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Princeton to review grade deflation policy

Princeton president Christopher Eisgruber announced Monday that he will form a faculty committee to review the university’s grade deflation policy over the coming year, the Daily Princetonian reported Monday.

The current policy requires that academic departments not allow A’s to account for more than 35 percent of grades. When they adopted the policy in 2004, administrators hoped that peer institutions would join Princeton in seeking to curb grade inflation, but none of the university’s peers have adopted similar policies, the Daily Princetonian reported.

Eisgruber, who became president in July, told attendees at an alumni forum Monday in New York that he found grade deflation to be the biggest issue raised by Princeton community members on his introductory listening tour, the Daily Princetonian reported.

The review committee will consider students’ perspectives on the current policy, as some have raised concerns that grade deflation adversely affects Princeton undergraduates’ applications to graduate and professional schools, the Daily Princetonian reported.


Harvard Divestment movement continues amid president’s opposition

Though Harvard president Drew Faust announced Oct. 3 that the university does not intend to divest from fossil fuels, supporters of Harvard’s divestment movement pledged to continue their fight, the Harvard Crimson reported Tuesday.

Faust publicly released a letter arguing that terminating investments in fossil fuel companies would not produce major environmental benefits and could unnecessarily politicize Harvard’s endowment, the Crimson reported.

Members of Responsible Investment at Harvard — a group of alums, students and faculty members who support divestment from fossil fuels — posted a statement to the coalition’s website Monday criticizing Faust’s letter, the Crimson reported. The activists claimed Harvard has little hope of changing fossil fuel companies’ behavior while retaining investments, charging the university with a “poor history” of minimizing corporate risks, the Crimson reported.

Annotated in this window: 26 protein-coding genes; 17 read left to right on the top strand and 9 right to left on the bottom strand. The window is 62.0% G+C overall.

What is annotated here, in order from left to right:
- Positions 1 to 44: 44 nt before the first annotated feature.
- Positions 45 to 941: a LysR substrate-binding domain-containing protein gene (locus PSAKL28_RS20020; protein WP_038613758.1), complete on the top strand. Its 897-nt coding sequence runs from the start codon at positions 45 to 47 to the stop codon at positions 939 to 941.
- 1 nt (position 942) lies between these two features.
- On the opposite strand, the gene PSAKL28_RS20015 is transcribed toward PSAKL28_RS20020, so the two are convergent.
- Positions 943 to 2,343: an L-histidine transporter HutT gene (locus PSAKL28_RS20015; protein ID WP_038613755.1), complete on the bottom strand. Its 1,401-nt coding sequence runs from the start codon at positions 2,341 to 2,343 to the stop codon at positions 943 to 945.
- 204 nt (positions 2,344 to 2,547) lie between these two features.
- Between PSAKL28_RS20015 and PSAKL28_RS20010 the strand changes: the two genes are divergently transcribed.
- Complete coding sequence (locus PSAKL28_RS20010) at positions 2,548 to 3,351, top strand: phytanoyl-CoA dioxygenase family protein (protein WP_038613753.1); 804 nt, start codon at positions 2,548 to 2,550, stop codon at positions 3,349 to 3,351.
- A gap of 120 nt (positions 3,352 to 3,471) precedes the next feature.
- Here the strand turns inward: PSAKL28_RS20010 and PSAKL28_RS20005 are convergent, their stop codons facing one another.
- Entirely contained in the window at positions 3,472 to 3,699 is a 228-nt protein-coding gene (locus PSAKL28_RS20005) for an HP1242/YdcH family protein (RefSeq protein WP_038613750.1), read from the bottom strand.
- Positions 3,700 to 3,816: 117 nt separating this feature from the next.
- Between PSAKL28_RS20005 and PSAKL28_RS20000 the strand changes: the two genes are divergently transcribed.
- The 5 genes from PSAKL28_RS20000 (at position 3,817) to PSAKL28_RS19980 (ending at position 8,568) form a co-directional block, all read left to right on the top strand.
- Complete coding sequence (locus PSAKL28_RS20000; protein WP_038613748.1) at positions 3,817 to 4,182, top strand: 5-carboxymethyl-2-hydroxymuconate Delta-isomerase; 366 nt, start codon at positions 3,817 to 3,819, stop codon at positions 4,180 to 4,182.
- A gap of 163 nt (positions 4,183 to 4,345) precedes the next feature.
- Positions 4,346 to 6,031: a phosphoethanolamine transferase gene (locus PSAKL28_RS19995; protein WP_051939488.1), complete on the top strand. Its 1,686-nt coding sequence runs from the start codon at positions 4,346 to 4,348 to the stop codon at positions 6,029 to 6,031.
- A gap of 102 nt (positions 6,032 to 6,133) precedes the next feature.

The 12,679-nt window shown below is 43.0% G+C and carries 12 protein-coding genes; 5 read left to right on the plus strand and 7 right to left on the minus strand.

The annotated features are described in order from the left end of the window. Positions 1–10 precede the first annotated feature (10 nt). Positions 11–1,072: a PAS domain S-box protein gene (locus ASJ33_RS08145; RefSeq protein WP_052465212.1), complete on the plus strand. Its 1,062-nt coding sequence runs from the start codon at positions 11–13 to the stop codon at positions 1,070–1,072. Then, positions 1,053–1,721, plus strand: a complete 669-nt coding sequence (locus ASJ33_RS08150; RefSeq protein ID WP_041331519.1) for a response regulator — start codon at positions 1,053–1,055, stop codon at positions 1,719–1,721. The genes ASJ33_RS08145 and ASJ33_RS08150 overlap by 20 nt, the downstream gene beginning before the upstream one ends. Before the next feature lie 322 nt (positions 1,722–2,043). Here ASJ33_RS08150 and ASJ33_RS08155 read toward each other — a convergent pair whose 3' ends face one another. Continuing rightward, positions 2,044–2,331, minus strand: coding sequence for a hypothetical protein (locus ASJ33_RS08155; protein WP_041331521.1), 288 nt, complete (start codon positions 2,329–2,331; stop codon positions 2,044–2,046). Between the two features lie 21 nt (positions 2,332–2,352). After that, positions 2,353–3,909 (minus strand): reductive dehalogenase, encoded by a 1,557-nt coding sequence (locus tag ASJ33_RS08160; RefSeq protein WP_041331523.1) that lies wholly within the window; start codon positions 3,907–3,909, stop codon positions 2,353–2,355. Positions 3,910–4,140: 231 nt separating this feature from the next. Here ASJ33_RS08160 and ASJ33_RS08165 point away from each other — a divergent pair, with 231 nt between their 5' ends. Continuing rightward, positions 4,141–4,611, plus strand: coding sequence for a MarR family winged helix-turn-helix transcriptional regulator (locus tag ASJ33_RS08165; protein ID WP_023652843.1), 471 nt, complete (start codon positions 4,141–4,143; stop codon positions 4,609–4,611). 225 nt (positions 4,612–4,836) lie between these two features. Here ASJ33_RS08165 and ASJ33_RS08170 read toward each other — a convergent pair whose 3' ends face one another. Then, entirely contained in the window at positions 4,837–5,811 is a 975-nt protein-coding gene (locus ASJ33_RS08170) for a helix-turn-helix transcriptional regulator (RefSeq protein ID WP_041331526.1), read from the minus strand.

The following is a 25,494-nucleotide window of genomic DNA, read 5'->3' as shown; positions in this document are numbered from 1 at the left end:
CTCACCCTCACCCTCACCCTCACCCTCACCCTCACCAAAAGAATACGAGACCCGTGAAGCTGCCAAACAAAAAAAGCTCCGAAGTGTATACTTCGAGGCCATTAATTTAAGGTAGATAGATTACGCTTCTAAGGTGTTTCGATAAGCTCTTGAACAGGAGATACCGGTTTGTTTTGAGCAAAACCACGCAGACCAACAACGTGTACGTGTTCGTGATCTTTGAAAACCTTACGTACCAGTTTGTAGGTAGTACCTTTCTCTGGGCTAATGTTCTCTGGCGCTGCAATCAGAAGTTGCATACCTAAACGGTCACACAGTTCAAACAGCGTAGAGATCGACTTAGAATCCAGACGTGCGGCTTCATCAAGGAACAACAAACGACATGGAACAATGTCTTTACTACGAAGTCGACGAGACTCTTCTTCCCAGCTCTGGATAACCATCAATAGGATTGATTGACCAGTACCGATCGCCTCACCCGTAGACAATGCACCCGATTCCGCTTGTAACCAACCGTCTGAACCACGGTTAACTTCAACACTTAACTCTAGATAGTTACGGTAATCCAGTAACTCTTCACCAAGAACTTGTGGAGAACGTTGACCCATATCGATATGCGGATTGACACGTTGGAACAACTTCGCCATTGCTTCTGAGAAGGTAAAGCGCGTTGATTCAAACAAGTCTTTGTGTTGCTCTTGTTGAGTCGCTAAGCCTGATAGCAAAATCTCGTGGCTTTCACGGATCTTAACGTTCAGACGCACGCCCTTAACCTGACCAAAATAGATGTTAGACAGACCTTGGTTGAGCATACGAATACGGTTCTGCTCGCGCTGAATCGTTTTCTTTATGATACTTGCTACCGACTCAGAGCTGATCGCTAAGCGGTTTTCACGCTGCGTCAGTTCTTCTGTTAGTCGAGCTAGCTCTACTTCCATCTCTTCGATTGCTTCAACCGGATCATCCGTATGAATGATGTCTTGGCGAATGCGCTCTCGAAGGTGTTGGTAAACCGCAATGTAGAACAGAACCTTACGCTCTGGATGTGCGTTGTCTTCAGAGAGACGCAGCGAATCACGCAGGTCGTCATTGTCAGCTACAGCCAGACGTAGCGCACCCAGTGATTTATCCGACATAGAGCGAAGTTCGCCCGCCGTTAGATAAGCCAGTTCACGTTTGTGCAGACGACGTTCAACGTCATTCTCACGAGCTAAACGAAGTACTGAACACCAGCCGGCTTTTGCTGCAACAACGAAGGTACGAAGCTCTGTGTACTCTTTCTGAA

Advocates’ pledge to continue their campaign coincided with the release of a University of Oxford study detailing how the global fossil fuel divestment movement has gained traction, the Guardian reported Monday.


Study finds narrowing of college grad earnings gap

A College Board study released Monday found a slight drop in the difference between the average earnings of U.S. college graduates and individuals with only high school diplomas, the Chronicle of Higher Education reported Monday.

Male college graduates’ financial edge over male high school graduates dipped from 74 percent in 2008 to 69 percent in 2011, while the gap for females narrowed from 79 percent to 70 percent over the same time period, the Chronicle reported.

The study’s release comes amid continuing debate over the financial benefits and drawbacks of a college degree, with policymakers and stakeholders arguing over whether mounting tuition costs and debt have turned higher education into a losing proposition for many Americans.

But college graduates’ advantage in average salary compared to Americans with only high school diplomas has grown over the past 20 years, the Chronicle reported. College graduates between 25 and 34 years old earned 56 percent more than high school graduates in 1991, the Chronicle reported.


Supreme Court declines to hear campus speech cases

The U.S. Supreme Court chose to let stand two appeals on court rulings dealing with First Amendment rights on college campuses, Inside Higher Ed reported Tuesday.

The Court ignored a challenge to a 2012 U.S. appellate court ruling — Crystal Dixon v. University of Toledo — that supported the university’s dismissal of a staffer who had allegedly made anti-gay comments, Inside Higher Ed reported.

The Court also let stand another 2012 U.S. appellate court ruling — OSU Student Alliance v. Ed Ray — that found Oregon State University journalists had presented enough evidence that OSU administrators violated a conservative student publication’s free speech rights by allowing the publication’s distribution bins to be seized, Inside Higher Ed reported.


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